Seth Leavitt has a beef with Trader Joe’s. For five years, he’s been trying to get the chain to carry his hot dogs. “You fill out a form online and they say they’ll get back to you,” he says. “But it hasn’t happened.”
Leavitt, 47, is CEO of Abeles & Heymann, a Hillside company that has earned acclaim and a devoted following for its glatt kosher salami, pastrami, corned beef and especially its hot dogs. That word “glatt” is critical to Orthodox Jews like Leavitt who follow the strictest interpretation of kosher law, but not all A&H fans fall into that category.
At Mets games at Citifield, Eli Arje sells 500 to 1,000 A&H hot dogs a game at his three Kosher Grills. He says the one thing his customers have in common is love for a great dog. “We tried other brands, but it’s the best kosher dog in town,” he says. “The taste, the color, it’s more appealing. It’s phenomenal.”
A&H is also the kosher dog served at Legends Lounge in Yankee Stadium; in the catered suites of MetLife Stadium in East Rutherford; and at the Wells Fargo Center in Philadelphia.
Leavitt’s most gratifying accolade came in a 2013 taste test conducted by the Forward, the venerable Jewish newsweekly. The A&H hot dog beat out seven other kosher (not necessarily glatt kosher) competitors. The paper deemed it “spectacular…juicy and meaty with a crisp bite.” In June, trend watcher Phil Lempert, the SupermarketGuru, gave A&H a 92 rating and wrote, “I haven’t had a hot dog this good in many many years.”
So what’s with Trader Joe’s? In Jersey, Costco carries A&H products in 12 stores, BJ’s in 15. It’s also in many ShopRites and Stop&Shops. In frustration in April, Leavitt posted a plea on the 25,000-member Kosher Trader Joe’s fan page on Facebook, culminating with, “Would you like TJ’s to offer my hot dogs at your local store?” The response was immediate and national. The tally at our deadline in late June was about 1,200 positive emoticons and a like number of comments. Still no response from Trader Joe’s.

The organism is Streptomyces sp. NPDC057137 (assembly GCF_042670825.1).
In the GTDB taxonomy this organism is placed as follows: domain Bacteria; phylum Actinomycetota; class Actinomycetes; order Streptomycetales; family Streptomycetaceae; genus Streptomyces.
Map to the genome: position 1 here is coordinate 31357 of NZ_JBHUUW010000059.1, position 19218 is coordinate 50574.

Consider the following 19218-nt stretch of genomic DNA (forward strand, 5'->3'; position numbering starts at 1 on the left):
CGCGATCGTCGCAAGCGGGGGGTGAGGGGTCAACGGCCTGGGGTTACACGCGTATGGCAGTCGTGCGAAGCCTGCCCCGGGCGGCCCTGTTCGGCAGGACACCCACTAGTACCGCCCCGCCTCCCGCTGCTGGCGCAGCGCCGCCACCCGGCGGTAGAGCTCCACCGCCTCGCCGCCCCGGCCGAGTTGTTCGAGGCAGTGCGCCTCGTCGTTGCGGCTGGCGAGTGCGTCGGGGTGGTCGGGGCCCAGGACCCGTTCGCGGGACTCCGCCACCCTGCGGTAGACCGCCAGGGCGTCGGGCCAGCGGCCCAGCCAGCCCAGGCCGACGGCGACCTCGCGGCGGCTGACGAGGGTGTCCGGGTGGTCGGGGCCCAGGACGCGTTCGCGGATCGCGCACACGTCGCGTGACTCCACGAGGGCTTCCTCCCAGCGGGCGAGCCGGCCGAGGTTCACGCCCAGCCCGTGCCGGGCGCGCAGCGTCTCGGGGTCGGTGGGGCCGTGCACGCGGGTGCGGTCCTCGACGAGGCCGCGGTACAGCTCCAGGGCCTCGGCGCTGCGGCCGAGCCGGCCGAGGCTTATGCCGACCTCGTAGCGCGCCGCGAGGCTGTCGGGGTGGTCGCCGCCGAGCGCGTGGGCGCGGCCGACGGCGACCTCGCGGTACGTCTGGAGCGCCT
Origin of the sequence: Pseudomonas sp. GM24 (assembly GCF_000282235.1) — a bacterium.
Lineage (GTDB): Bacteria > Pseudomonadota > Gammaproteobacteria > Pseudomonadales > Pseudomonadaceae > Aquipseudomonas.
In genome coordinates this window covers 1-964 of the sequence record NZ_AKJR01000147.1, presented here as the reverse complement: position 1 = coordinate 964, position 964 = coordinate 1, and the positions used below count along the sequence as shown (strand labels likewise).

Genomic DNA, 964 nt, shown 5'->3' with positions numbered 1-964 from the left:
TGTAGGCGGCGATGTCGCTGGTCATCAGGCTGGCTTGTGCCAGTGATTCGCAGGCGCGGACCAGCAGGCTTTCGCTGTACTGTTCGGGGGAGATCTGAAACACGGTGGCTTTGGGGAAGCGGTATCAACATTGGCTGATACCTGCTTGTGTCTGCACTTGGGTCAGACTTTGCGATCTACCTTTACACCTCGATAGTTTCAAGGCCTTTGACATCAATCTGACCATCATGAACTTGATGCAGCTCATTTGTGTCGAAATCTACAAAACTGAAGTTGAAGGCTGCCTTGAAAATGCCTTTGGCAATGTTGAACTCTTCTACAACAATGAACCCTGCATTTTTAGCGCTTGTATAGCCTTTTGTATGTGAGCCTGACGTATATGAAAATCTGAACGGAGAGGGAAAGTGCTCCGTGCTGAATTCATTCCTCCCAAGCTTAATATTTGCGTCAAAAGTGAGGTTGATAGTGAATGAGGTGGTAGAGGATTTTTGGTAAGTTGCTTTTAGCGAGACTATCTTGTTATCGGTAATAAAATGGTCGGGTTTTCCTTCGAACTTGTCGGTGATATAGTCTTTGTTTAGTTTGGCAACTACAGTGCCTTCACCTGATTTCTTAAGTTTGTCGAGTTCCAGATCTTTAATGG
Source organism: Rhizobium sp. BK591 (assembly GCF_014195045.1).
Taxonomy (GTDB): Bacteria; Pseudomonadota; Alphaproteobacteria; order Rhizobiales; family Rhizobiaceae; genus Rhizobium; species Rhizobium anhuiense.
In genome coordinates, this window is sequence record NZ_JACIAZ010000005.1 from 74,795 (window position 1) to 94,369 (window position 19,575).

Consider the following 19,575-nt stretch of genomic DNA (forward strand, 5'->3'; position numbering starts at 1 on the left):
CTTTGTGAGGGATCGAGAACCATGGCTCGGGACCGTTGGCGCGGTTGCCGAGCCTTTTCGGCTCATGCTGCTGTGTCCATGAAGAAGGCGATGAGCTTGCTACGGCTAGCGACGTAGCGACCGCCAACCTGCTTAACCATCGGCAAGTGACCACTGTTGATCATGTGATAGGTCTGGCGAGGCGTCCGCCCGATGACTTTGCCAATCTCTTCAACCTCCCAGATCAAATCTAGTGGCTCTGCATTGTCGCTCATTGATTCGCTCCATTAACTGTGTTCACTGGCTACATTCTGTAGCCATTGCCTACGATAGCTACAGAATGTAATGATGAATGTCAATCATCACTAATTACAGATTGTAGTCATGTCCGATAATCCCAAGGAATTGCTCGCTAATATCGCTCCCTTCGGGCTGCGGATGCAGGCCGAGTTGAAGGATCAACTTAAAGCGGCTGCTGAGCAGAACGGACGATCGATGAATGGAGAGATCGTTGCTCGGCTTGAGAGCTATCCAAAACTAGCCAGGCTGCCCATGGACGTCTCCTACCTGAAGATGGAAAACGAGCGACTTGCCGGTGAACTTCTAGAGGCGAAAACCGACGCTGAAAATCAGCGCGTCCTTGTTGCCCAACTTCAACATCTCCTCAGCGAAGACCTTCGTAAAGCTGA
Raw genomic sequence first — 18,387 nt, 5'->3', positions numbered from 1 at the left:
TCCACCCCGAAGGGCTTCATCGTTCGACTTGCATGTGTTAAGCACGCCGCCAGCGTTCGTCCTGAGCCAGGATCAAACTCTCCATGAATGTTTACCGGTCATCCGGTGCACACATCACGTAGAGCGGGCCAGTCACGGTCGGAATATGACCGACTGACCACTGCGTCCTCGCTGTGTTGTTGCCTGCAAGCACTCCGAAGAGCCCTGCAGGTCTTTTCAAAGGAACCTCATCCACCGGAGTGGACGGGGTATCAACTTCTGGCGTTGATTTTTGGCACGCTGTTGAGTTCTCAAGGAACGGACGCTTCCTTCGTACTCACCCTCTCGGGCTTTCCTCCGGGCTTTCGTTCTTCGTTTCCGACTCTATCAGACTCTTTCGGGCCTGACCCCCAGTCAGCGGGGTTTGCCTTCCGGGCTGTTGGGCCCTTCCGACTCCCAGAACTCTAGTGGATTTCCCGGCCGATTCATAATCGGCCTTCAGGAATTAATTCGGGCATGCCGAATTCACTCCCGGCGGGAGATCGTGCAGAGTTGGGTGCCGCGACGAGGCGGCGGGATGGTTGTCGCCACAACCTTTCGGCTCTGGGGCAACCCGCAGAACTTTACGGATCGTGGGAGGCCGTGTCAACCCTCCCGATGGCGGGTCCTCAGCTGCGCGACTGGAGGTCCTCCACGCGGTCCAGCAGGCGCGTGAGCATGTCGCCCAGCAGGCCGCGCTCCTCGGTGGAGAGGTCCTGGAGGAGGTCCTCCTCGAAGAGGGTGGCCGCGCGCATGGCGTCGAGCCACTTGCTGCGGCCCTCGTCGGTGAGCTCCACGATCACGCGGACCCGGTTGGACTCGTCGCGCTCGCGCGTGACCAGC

“We don’t belong in every store,” Leavitt admits. “But they should be selling our product in stores near places like Paramus and Teaneck, where there’s a heavily Orthodox community.”
Leavitt grew up on Long Island. His father worked for a non-kosher meat company. The family, he says, was secular “until my mom became Orthodox and brought my father, brother and I along for the ride.”
He remembers the turning point vividly. “When I was about three, she made me a salami and cheese sandwich. It was the best sandwich I had ever eaten. When I asked for another, a week later, she said I couldn’t have one because we could no longer mix milk and meat. I cried.
“Obviously, I got over that.”
Leavitt thought he would become a lawyer. During college, he earned money on the side as a rep for kosher food companies selling to nursing homes. Eventually he got a call from a large glatt kosher meat company, and took a full-time job with them.
He enjoyed learning the business, enjoyed selling. In 1997, he and a cousin bought Abeles & Heymann, which Oscar Abeles and Leopold Heymann had started in 1954 as a Bronx butcher store. Leavitt, who lives in Englewood with his wife and three children, moved the company to Hillside in 2007.
“It was a half million dollar brand when I bought it,” he says. “Now we’re between seven and 10 million a year in sales, and growing by double digits.”
“I’m not a foodie,” he admits. “I’m sorry if that’s a bad thing. I was on an airplane yesterday, and they gave me my eggs and a roll. I added some salt, some pepper. And I’m telling you, I couldn’t have been happier. But I will tell you this. If you give me a bad hot dog, I’ll know.”Click here to leave a comment